I traveled to Guatemala on a Saturday with our national senior account executive from Salem Radio, five of my colleagues from Food For The Poor (FFP) and the 13 coolest Christian radio hosts (some also pastors) that one could ever imagine, coming from as close by as the west coast of Florida and as far away as Hawaii…
Part VII: Ruth & Naomi
Maria Macario was a 61-year-old widow. She did everything possible to keep her family of twelve from succumbing to the ravages of poverty. She had, by her own introduction, five daughters and six grandchildren. It was only on further conversation with Adriana, the person that we thought to be her oldest daughter, that I found out that before becoming her daughter she had been her daughter-in-law. Maria was a brave widow who had only one son. He married Adriana and had given Maria four grandchildren. He took up with a mistress, and Maria, uncharacteristically and against all cultural mores, denied her only son and welcomed Adriana and the four children into her heart and home.
“I was ten when I lost my parents,” said Adriana crying, “I had no family but this one, no home to which to return.”
If that household were a drama, sorrow and pain would be the lead characters.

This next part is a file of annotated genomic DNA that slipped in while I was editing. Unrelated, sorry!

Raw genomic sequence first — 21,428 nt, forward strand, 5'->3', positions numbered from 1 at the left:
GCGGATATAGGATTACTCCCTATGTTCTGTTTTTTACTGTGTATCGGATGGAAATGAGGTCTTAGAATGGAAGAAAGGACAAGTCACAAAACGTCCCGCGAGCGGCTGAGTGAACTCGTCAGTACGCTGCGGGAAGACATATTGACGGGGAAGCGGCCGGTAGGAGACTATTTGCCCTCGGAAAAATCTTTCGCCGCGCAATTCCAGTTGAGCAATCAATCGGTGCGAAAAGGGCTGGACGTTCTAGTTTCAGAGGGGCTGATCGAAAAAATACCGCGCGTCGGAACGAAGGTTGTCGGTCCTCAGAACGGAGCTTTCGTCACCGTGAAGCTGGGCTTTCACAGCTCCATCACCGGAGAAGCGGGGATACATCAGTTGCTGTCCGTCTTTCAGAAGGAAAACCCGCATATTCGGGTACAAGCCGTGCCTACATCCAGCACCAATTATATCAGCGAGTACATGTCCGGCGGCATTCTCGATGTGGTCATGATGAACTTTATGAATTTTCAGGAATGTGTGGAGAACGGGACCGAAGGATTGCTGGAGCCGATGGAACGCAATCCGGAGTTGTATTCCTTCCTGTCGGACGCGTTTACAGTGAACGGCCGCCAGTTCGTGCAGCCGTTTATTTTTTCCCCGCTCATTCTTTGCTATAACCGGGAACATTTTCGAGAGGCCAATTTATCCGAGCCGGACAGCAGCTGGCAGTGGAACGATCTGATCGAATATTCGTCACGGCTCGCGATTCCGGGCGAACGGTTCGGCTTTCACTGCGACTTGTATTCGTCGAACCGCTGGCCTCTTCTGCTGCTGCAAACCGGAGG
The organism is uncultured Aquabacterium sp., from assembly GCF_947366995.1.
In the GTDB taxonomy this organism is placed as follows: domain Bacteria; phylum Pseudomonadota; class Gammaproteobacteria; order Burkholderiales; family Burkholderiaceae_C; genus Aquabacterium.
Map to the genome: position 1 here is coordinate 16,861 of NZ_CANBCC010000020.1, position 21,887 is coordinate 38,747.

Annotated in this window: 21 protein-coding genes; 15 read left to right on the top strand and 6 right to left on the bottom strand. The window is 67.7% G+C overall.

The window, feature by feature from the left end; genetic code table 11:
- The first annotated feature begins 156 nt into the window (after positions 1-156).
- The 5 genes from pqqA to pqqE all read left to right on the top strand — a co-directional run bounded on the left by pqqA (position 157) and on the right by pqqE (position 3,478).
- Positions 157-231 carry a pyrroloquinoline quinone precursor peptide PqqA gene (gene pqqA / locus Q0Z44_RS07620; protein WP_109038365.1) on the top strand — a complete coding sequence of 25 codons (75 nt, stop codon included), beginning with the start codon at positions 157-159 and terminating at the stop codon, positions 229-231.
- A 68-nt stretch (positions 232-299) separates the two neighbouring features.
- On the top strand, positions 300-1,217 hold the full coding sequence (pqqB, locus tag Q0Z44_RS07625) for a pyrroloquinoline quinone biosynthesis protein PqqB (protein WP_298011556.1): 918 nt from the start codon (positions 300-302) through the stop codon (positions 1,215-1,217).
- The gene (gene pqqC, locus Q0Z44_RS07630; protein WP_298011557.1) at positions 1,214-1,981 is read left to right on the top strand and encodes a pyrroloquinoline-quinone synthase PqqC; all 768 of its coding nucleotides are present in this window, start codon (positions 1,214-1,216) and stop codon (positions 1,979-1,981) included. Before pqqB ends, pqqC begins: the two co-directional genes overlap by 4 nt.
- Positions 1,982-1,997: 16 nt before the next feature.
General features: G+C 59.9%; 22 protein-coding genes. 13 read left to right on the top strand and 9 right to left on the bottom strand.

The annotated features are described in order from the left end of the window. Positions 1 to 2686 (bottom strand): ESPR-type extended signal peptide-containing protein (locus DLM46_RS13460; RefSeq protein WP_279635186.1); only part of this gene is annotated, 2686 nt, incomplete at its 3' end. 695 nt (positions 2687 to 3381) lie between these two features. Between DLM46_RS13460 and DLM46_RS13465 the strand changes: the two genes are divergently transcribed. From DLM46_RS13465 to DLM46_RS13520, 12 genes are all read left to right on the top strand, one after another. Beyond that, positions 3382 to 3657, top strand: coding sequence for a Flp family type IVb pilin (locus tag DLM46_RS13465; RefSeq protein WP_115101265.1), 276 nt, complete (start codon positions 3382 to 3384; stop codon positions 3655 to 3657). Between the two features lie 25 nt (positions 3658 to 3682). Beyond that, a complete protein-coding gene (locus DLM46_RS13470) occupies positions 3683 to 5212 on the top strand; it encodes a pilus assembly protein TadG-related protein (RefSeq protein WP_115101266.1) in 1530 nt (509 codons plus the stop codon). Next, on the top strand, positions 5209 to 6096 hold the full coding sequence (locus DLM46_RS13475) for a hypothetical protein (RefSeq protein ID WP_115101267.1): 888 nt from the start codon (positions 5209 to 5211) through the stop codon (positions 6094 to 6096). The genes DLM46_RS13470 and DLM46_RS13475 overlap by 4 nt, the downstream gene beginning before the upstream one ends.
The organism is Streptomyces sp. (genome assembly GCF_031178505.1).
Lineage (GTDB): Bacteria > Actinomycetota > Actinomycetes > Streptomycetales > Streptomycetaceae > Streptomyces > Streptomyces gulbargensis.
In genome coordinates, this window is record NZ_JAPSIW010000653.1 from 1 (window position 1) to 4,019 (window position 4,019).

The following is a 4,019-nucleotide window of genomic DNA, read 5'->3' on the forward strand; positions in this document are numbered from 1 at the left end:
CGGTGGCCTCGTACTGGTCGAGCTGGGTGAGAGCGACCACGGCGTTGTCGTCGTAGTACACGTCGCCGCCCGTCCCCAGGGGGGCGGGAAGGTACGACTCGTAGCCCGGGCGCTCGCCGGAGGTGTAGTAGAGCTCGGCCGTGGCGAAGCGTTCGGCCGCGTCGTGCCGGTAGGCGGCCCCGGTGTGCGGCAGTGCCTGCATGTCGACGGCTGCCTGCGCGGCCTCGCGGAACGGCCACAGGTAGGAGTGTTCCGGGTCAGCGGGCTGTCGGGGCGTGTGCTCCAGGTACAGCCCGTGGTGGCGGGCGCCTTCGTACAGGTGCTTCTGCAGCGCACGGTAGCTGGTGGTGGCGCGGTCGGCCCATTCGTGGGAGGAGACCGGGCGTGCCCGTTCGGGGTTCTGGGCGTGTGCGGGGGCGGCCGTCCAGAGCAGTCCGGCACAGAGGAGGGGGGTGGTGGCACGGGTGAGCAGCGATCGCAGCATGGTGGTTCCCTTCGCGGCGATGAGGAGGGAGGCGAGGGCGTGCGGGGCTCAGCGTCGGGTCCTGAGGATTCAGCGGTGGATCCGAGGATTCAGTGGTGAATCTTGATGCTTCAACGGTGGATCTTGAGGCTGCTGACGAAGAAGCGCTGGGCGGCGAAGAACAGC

Maria lost her husband to poverty and hunger. They live close to a ravine that becomes a swift river with the areas frequent torrential rains. Often, the animals that perish with the floods are swept downstream in these waters. Maria’s husband, using a pole with a hook, tried to fish one of these animals from the fast moving waters in order to give his family the protein that they needed and could never afford to buy. The current pulled him into the water and he drowned – a good man lost his life for the Guatemalan equivalent to road kill.
The tiny house was divided into two even smaller rooms. Adriana and her four children lived in one, while Maria, her other daughters and grandchildren shared the other. Of all the places we had visited, the humidity here was the worst. Adriana explained that when it rained, the room got filled with slimy slugs. They got in through the many holes in the mud walls. They had used cornhusks to plug them, but it was a losing battle. They had collected some in a plastic cup as evidence of what she was saying. As we looked at the wall and the plugged holes, we saw a large long-legged spider. Adriana spoke about the fear of sleeping on the floor and the horrible sensation of stepping on the slugs at night with bare feet.
Adriana’s pain was palpable. Whether she was expressing appreciation, affection or hurt, the expression of her profoundly haunting sorrowful eyes was unchanged. It was as if she were the gatekeeper of the world’s anguish and her mouth was the floodgate – every time it opened tearfully, it reduced us all to tears.
Everyday, the family goes to the garbage dump, like so many from that area, to search for food. “We are animals,” Adriana said, “we battle the dogs, the pigs and the goats to get the food at the dump away from them for our children to survive.”
When speaking about the constant fear in which she lives that she may lose her children to hunger and to the unhealthy living conditions, she said, “I wake up in the night weeping and I cry out to God, ‘Lord, I know I am not alone, but until when will I suffer without deliverance. Until when Lord?”
Until when Lord? Adriana had imprinted her sorrow deeply unto my heart.
To be continued…